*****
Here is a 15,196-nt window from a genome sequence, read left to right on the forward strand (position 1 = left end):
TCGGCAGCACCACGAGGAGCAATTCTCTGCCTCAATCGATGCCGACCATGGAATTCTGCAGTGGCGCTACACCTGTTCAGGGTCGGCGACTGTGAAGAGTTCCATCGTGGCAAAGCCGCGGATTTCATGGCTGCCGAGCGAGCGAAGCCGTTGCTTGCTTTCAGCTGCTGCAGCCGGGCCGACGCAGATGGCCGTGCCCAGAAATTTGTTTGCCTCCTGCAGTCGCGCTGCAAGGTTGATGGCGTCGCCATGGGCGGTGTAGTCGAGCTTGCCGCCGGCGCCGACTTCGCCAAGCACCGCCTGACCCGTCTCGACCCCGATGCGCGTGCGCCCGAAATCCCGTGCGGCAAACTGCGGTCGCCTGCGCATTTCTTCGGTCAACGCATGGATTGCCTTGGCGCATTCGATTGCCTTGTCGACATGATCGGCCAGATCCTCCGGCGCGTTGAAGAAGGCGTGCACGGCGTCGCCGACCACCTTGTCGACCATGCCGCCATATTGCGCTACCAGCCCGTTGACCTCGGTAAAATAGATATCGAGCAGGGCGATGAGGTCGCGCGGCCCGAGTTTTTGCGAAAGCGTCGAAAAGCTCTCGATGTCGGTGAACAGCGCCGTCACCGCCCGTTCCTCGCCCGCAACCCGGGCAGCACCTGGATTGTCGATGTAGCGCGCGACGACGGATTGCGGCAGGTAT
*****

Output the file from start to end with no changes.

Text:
Here is a 15,196-nt window from a genome sequence, read left to right on the forward strand (position 1 = left end):
TCGGCAGCACCACGAGGAGCAATTCTCTGCCTCAATCGATGCCGACCATGGAATTCTGCAGTGGCGCTACACCTGTTCAGGGTCGGCGACTGTGAAGAGTTCCATCGTGGCAAAGCCGCGGATTTCATGGCTGCCGAGCGAGCGAAGCCGTTGCTTGCTTTCAGCTGCTGCAGCCGGGCCGACGCAGATGGCCGTGCCCAGAAATTTGTTTGCCTCCTGCAGTCGCGCTGCAAGGTTGATGGCGTCGCCATGGGCGGTGTAGTCGAGCTTGCCGCCGGCGCCGACTTCGCCAAGCACCGCCTGACCCGTCTCGACCCCGATGCGCGTGCGCCCGAAATCCCGTGCGGCAAACTGCGGTCGCCTGCGCATTTCTTCGGTCAACGCATGGATTGCCTTGGCGCATTCGATTGCCTTGTCGACATGATCGGCCAGATCCTCCGGCGCGTTGAAGAAGGCGTGCACGGCGTCGCCGACCACCTTGTCGACCATGCCGCCATATTGCGCTACCAGCCCGTTGACCTCGGTAAAATAGATATCGAGCAGGGCGATGAGGTCGCGCGGCCCGAGTTTTTGCGAAAGCGTCGAAAAGCTCTCGATGTCGGTGAACAGCGCCGTCACCGCCCGTTCCTCGCCCGCAACCCGGGCAGCACCTGGATTGTCGATGTAGCGCGCGACGACGGATTGCGGCAGGTAT